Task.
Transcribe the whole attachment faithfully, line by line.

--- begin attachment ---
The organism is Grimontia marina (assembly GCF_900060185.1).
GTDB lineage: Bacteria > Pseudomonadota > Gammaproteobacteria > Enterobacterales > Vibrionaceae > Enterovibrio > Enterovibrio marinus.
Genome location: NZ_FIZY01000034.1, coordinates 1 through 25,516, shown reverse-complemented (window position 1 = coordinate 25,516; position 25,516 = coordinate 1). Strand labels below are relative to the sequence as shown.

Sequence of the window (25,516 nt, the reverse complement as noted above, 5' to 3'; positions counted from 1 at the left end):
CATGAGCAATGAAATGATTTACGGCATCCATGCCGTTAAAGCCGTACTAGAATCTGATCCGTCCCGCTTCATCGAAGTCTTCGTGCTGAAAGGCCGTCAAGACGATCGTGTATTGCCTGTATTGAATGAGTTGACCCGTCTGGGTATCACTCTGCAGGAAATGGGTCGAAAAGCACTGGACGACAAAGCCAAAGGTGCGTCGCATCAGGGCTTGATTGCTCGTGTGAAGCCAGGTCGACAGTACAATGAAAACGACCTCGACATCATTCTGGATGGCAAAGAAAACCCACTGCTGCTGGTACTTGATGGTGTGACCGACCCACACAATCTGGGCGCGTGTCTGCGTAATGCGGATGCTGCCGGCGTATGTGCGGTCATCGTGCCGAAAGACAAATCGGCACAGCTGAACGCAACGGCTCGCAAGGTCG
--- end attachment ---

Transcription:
The organism is Grimontia marina (assembly GCF_900060185.1).
GTDB lineage: Bacteria > Pseudomonadota > Gammaproteobacteria > Enterobacterales > Vibrionaceae > Enterovibrio > Enterovibrio marinus.
Genome location: NZ_FIZY01000034.1, coordinates 1 through 25,516, shown reverse-complemented (window position 1 = coordinate 25,516; position 25,516 = coordinate 1). Strand labels below are relative to the sequence as shown.

Sequence of the window (25,516 nt, the reverse complement as noted above, 5' to 3'; positions counted from 1 at the left end):
CATGAGCAATGAAATGATTTACGGCATCCATGCCGTTAAAGCCGTACTAGAATCTGATCCGTCCCGCTTCATCGAAGTCTTCGTGCTGAAAGGCCGTCAAGACGATCGTGTATTGCCTGTATTGAATGAGTTGACCCGTCTGGGTATCACTCTGCAGGAAATGGGTCGAAAAGCACTGGACGACAAAGCCAAAGGTGCGTCGCATCAGGGCTTGATTGCTCGTGTGAAGCCAGGTCGACAGTACAATGAAAACGACCTCGACATCATTCTGGATGGCAAAGAAAACCCACTGCTGCTGGTACTTGATGGTGTGACCGACCCACACAATCTGGGCGCGTGTCTGCGTAATGCGGATGCTGCCGGCGTATGTGCGGTCATCGTGCCGAAAGACAAATCGGCACAGCTGAACGCAACGGCTCGCAAGGTCG